Tag Archives: passwords

Another Twitter Scam: Twitviewer

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twitviewerOne of the trending topics today on Twitter was “Twitviewer” becuase of a site called Twitviewer[d0t]net which asks visitors to enter in your Twitter user id and password to find out who is “stalking” you.  When you do, you get a sample of people on Twitter that are not even following you as stated in this Mashable post.  The app also sends out a tweet using your credentials stating: “Want to know whos stalking you on twitter!?: hxxp://TwitViewer[d0t]net”.  If you did fall victim to this you better change your password ASAP!  Check out the screenshot of the site before it was taken down…yeah, phishy indeed.

Who knows what the developers of this application were planning (malicious or others).  Regardless, you should never give a third party site (especially ones that look phishy like this one) your Twitter credentials.  In fact, I recommend you only use third party Twitter sites that use OAuth for authenticating you to Twitter.  That way you don’t have to give your credentials to the web site and worry about them being compromised.  Also, look to see what the purpose of the site is before you give the jewels away…if it’s a way to see who’s following you, enter credentials to get millions of followers, etc…then it’s probably a scam or just completely useless.

Think about this.  If the developer of a site like this wanted to they could easily use your captured Twitter credentials and start trying them on other social networks and/or web mail services.  They can then use these credentials for anything else they wanted.  Unfortunatly, most users of these sites use the same password for everything.  Again, this is a reminder to use a password manager if you are one of those that use the same user id/password for everything.  See this article for more information on password managers and social media web sites.

Password Length and Complexity for Social Media Sites

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July 1st was “Twittersec” day as coined by @hevnsnt over at I-Hacked.com to designate July 1st as change your Twitter password day. Why? Mostly because July is the “month of Twitter bugs” created by a security researcher in which he will announce a bug in a “3rd party Twitter application” everyday for the month of July to raise awareness on security issues with the Twitter API. Technically, this should be “month of 3rd party” Twitter bugs but whatever. Either way it will raise awareness about some of the security issues of Twitter and 3rd party applications.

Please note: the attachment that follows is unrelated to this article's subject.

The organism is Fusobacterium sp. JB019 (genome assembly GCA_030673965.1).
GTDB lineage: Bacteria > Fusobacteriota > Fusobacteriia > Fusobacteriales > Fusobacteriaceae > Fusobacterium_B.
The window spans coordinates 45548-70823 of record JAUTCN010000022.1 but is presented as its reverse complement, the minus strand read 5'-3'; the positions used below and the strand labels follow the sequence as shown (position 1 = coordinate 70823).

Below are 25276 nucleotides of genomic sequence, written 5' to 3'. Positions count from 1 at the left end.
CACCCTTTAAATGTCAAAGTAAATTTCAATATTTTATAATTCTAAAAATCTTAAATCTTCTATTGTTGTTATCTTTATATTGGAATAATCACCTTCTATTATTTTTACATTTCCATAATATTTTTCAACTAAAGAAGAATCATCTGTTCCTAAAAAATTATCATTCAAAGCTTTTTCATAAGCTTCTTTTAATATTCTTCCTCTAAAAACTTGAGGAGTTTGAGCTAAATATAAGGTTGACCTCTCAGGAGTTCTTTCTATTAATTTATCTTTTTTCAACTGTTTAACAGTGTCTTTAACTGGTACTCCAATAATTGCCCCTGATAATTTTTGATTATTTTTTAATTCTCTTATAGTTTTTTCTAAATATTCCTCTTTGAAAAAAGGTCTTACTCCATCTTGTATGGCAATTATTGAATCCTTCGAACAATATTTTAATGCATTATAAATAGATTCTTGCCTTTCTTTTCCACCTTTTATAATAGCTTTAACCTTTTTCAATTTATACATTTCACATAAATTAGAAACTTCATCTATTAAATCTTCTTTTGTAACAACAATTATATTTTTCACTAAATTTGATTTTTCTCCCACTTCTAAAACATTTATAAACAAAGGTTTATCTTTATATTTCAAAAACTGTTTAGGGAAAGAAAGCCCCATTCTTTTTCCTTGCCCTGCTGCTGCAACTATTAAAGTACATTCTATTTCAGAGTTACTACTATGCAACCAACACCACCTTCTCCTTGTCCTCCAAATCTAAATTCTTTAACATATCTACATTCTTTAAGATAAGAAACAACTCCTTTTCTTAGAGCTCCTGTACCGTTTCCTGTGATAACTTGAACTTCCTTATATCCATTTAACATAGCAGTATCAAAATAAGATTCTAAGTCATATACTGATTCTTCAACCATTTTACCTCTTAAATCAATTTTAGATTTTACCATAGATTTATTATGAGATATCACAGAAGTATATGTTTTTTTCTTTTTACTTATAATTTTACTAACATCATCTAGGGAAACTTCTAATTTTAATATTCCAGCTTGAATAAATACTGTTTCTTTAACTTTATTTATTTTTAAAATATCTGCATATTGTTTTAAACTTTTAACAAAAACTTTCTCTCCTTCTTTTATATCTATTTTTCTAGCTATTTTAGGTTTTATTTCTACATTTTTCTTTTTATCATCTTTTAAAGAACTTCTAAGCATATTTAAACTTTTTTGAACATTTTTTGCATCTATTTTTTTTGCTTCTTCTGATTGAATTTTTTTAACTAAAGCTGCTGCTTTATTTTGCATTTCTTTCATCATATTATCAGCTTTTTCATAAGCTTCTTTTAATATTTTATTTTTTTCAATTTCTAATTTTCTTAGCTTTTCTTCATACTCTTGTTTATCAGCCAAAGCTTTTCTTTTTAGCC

ANYWAY, back to my point….I sent out some tweets about changing your Twitter password and now being a good time to use a password manager like Keepass to manage multiple, complex passwords for everything…not just social media sites. One problem though is that each site might have different password length and complexity requirements. This becomes an annoying issue when you choose a randomly generated password like I suggest when using a password manager. You will encounter many sites that have specific requirements and others that do not. Obviously, the longer and more complex the password is the harder it is to crack so I suggest going as long as you can. Sad that there are these limitations on certain sites (blame the site developers) but if you set your random password generator to a very large number (I recommend at least 20 with a mix of everything you can throw at it including white spaces if the site will let you), it’s as good as your going to get.

Keep in mind, some applications even supported by the site (like the Facebook app for BlackBerry and iPhone) might not like passwords over a certain length or even certain special characters…you will know once you use these apps. Also, I mention Keepass as a password manager because you can use it on a BlackBerry or Windows Mobile device as well…an iPhone version is being worked on. So here you go…max password lengths for the major social media sites:

Twitter
None. I tried a 500 character password with everything but white spaces and it worked.

Facebook
None. I tried a 1000 character password with everything but white spaces and it worked.

MySpace
10 characters! Wow…really bad. Now I know another reason MySpace sucks.

LinkedIn
16 characters! This is interesting. LinkedIn truncates the password to 16 characters! Even if you put in a password larger then 16 characters it will only use the first 16, you can actually see this when entering in a password. No user notification, no info about this in the ‘help’ section. Sneaky and evil.